Risk Assessment Policy
The purpose of this policy is to facilitate compliance with applicable federal and state laws and regulations, protect the confidentiality and integrity of the University’s IT Resources, and enable informed decisions regarding risk tolerance and acceptance.
This IT policy, and all policies referenced herein, shall apply to all members of the University community including faculty, students, administrative officials, staff, alumni, authorized guests, delegates, and independent contractors (the “User(s)” or “you”) who use, access, or otherwise employ, locally or remotely, the University’s IT Resources, whether individually controlled, shared, stand-alone, or networked.
- The Director, IT Risk, and Data Integrity (or designees) is authorized to perform periodic information security risk assessments to determine areas of vulnerability and to initiate appropriate remediation.
- The University uses formal Information Security Risk Management (ISRM) programs that identify risks and implement plans to address and manage them.
- The Director, IT Risk, and Data Integrity is responsible for managing the Information Security Risk Management program and coordinating the development and maintenance of program policies, procedures, standards, and reports.
- The ISRM program is based on risk assessment and developed in consideration of University priorities, staffing, and budget.
- Risk assessments must identify, quantify, and prioritize risk acceptance and objectives relevant to the University. The results are to guide and determine the appropriate management action and priorities for managing information security risks and for implementing controls to protect against these risks.
- The risk assessment must include the systematic approach of estimating the magnitude of risks (risk analysis) and the process of comparing the calculated risks against risk criteria to determine the significance of the risks (risk evaluation).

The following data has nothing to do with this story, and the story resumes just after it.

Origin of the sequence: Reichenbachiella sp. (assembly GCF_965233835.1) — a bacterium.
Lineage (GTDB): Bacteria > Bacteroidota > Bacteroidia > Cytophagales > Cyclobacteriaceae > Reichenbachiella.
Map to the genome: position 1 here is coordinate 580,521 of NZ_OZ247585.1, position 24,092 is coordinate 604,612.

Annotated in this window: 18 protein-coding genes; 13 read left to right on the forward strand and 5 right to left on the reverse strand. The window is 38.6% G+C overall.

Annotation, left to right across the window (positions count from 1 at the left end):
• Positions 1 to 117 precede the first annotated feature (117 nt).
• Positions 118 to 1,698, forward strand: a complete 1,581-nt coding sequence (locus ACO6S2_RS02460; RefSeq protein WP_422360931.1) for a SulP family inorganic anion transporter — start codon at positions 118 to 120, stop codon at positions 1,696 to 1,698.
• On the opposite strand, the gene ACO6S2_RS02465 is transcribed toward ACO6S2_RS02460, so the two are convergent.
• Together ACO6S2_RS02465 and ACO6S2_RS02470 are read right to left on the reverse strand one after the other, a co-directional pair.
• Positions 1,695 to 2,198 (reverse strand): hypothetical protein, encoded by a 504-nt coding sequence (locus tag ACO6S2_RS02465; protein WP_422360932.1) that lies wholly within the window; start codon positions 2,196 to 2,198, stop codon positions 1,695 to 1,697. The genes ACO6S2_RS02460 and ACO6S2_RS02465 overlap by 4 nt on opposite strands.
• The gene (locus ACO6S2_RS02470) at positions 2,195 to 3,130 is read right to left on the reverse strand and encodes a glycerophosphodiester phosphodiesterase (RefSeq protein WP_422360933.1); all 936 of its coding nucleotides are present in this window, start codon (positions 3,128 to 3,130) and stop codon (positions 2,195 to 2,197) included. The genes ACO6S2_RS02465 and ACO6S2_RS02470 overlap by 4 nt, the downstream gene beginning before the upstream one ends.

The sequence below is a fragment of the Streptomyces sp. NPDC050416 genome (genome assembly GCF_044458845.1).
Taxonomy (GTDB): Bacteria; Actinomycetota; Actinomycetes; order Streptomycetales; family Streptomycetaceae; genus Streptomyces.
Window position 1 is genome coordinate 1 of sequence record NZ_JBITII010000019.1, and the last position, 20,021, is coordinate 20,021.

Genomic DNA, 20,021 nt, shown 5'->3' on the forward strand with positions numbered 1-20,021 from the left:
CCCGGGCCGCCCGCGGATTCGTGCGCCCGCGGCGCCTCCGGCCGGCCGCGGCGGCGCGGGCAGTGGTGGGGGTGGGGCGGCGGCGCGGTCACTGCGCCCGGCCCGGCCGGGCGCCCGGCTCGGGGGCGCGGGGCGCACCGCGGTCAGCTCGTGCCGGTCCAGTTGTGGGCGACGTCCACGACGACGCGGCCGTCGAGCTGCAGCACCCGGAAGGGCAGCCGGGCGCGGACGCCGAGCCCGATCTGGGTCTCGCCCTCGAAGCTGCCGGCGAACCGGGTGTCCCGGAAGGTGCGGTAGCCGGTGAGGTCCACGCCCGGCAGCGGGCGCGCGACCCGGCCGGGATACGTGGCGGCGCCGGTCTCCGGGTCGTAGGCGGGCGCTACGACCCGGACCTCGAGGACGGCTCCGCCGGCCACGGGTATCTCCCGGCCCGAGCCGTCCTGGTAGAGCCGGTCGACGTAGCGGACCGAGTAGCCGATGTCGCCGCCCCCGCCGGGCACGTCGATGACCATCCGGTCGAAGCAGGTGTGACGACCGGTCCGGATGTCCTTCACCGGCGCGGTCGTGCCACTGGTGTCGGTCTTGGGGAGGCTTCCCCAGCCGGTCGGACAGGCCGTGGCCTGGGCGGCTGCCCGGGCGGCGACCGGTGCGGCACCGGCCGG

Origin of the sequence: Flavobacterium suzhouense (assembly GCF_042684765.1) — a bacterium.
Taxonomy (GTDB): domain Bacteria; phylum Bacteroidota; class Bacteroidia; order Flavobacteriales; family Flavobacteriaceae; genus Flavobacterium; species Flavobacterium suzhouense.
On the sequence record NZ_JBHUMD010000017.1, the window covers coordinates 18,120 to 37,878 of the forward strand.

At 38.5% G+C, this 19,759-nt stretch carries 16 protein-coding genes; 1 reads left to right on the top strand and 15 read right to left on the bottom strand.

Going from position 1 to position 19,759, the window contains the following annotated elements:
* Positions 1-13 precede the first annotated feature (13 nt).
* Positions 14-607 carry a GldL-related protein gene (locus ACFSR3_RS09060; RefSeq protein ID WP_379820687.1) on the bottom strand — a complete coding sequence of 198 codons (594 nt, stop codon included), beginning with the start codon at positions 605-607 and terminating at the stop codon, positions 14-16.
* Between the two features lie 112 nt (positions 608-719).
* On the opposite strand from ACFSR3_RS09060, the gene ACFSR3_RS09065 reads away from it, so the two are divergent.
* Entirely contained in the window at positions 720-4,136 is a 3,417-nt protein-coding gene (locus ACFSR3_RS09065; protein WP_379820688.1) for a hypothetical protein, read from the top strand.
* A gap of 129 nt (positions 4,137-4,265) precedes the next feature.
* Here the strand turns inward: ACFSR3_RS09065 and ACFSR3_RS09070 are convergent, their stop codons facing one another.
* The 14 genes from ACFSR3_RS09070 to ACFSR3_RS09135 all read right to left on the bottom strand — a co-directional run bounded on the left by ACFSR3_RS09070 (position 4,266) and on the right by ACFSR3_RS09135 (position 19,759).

- Risk assessments are performed periodically to address changes in security requirements and the risk situation (e.g., threats, vulnerabilities, impacts, risk evaluation, and data classification).
- Risk assessments are to be undertaken systematically, capable of producing comparable and reproducible results. The information security risk assessment should have a clearly defined scope to be effective and should include relationships with risk assessments in other areas, if appropriate.
Control is a defined process or procedure to reduce risk.
Inherent Risk is the level of risk before Risk Treatments (controls) are applied.
IT Resources include computing, networking, communications, application, and telecommunications systems, infrastructure, hardware, software, data, databases, personnel, procedures, physical facilities, cloud-based vendors, Software as a Service (SaaS) vendors, and any related materials and services.
Information Security Risk Management (ISRM) is a program that consistently identifies and tracks information security risks, implements plans for remediation, and guides strategic resource planning.
Residual Risk is a level of risk that remains after Risk Treatments (controls) are applied to a given Risk.
Risk is the possibility of suffering harm or loss or the potential for realizing unwanted negative consequences of an event.
Risk Management is the ongoing management process of assessing risks and implementing plans to address them.
Risk Assessment is the process of taking identified risks and analyzing their potential severity of impact and likelihood of occurrence.
Risk Treatment is the process of managing assessed or identified risks. Risk treatment options are risk avoidance (withdraw from), sharing (transfer), modification (reduce or mitigate) and retention (acceptance).
Related Policies and Procedures
|Responsible Person:||Director, IT Risk and Data Integrity|
|Approval Date:||March 1, 2017|
|1.0.1||03/02/2018||Grammatical changes only. No adjustments to the policy.|
|1.0.2||06/25/2018||Updated disclaimer, scope, and definitions.|
Policy Disclaimer Statement
Deviations from policies, procedures, or guidelines published and approved by the University Information Security Office (UISO) may only be done cooperatively between the UISO and the requesting entity with sufficient time to allow for appropriate risk analysis, documentation, and possible presentation to authorized University representatives. Failure to adhere to UISO written policies may be met with University sanctions.